Fayetteville upgrades water pollution control plant

0
238
Fayetteville officials and project team members on Aug. 28 broke ground on the Whitewater Creek Water Pollution Control Plant. Photo/City of Fayetteville.
Fayetteville officials and project team members on Aug. 28 broke ground on the Whitewater Creek Water Pollution Control Plant. Photo/City of Fayetteville.

Fayetteville officials and project team members on Aug. 28 ceremonially broke ground at the Whitewater Creek Water Pollution Control Plant in anticipation of a facility upgrade slated to begin this fall and be completed in late 2020 or early 2021.

“Currently, the city’s plant operates using two distinct processes,” said city Public Relations Specialist Danny Harrison. “One portion of the plant utilizes a sequence batch reactor treatment process, and the other portion of the plant utilizes an activated sludge process. Together, both processes provide a treatment capacity of five million gallons per day at the plant. The upgraded plant will consolidate the two processes into one, using what is known as an oxidation ditch, which is more energy efficient and sustainable into the future. It will continue to provide five million gallons per day in treatment capacity, in a much more efficient and easy to operate fashion.”

Architectural and engineering firm Goodwyn, Mills & Cawood was selected to design the upgraded facilities, and construction company Reeves Young was selected to build it.

“We at GMC were very excited to be selected to work on this project, and have greatly enjoyed working with Fayetteville staff to develop a design that will not only allow the City to treat wastewater in a more efficient way, but also allow the plant to easily treat additional waste as the city continues to grow,” said Andy Pippin with Goodwyn, Mills and Cawood.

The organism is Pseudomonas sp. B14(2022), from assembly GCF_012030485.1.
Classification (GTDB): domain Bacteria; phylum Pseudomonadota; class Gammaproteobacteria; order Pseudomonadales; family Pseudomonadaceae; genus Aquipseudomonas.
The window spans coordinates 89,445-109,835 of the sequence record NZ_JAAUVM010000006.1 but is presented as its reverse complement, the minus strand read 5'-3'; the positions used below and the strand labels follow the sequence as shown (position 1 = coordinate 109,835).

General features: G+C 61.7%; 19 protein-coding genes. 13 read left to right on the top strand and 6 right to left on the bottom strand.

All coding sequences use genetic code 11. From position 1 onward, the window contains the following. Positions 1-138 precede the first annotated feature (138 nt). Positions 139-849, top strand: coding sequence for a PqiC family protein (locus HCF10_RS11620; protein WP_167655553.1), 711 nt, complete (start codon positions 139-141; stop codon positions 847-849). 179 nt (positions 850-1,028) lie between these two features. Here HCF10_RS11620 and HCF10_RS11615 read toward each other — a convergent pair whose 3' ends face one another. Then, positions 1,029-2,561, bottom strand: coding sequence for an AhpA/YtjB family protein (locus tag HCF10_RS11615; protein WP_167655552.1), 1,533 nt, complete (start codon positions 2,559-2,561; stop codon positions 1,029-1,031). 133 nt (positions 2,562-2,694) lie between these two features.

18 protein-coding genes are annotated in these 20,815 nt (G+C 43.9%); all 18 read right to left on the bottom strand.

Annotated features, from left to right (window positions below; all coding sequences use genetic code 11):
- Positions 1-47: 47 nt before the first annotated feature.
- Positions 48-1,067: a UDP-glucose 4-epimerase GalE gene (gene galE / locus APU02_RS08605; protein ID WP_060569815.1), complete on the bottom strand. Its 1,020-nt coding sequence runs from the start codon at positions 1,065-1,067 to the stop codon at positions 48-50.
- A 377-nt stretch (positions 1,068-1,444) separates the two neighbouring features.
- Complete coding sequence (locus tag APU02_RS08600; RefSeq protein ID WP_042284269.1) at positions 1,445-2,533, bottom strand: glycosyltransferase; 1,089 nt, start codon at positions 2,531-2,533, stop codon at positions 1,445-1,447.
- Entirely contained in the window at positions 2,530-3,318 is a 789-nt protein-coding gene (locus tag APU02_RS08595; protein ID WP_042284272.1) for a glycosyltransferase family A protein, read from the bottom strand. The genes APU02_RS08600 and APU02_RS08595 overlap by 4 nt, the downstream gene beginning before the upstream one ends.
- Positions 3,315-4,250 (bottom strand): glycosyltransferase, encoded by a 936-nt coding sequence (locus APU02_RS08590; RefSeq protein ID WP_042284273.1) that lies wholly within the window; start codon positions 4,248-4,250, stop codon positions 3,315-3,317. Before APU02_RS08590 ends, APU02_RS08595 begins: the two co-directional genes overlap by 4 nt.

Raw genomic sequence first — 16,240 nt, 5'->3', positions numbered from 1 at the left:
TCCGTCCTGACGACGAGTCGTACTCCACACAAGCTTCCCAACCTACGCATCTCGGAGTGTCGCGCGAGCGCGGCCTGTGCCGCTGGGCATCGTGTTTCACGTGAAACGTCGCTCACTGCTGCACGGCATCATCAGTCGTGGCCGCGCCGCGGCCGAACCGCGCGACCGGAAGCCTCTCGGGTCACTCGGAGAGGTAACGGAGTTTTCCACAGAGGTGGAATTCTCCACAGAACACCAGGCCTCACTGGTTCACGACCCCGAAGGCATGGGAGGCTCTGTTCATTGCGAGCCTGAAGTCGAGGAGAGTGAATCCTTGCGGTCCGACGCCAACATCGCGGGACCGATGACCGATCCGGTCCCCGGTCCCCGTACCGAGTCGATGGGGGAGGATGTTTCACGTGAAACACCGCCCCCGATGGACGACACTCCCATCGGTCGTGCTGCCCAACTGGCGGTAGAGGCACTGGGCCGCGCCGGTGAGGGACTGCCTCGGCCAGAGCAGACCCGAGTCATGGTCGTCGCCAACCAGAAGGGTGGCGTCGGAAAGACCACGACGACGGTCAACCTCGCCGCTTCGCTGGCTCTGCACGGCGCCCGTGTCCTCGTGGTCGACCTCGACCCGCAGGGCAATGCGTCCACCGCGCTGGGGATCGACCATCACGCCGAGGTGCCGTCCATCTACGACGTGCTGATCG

“We know that choosing to invest funds into something that most citizens will never see is a hard decision,” Pippin continued. “We commend the leadership of the Mayor and Council, and the direction by staff, to do just that. Fayetteville will be in great shape to welcome new economic development opportunities while keeping the environment around the plant clean and healthy.”

 Also commenting on the project Fayetteville Public Services Director Chris Hindman said, “We have been looking forward to this upgrade for a while, as it will ensure the City of Fayetteville maintains its water treatment quality standards well into the future. Currently, we average around 2.3 million gallons of wastewater treated daily. As Fayetteville grows, maintaining that additional capacity will help us address those future needs.”

 Hindman says the construction process is being planned in a way that there will be uninterrupted wastewater treatment throughout.

The Whitewater Creek Water Pollution Control Plant was originally designed by Miller, Stevenson and Steinchen, Inc. in 1977 and constructed in 1978-1979. The treatment process utilized a contact stabilization (CS) activated sludge process, with second stage nitrification with a treatment capacity of 1.25 MGD. In order to meet anticipated growth demands of the Community, the facility was expanded in 1992 to include a sequencing batch reactor process (SBR). The SBR plant was designed by Stevenson and Palmer Engineering, Inc., having a treatment capacity of 2.5 MGD and provided the City with a combined treatment capacity of 3.75 MGD with in conjunction with the CS plant.

With wastewater flow into the facility being less than half of the permitted capacity, the City removed the CS plant from service to save operational and maintenance costs. At that time, the CS plant was left inoperable but intact, with the SBR plant treating all of the wastewater flow. In 2004, the facility was operating at flows between 2.0 and 2.5 MGD with peak flows in excess of 5.0 MGD during heavy rain events. These conditions led the City to reevaluate their wastewater treatment capacity and expand the facility again in 2007. This expansion consisted of converting the original CS plant to a Conventional Activated Sludge (CAS) plant and continued operation of the SBR plant. The CAS plant was designed for a treatment capacity of 2.5 MGD giving the City a total treatment capacity of 5.0 MGD when operated in parallel with the SBR plant.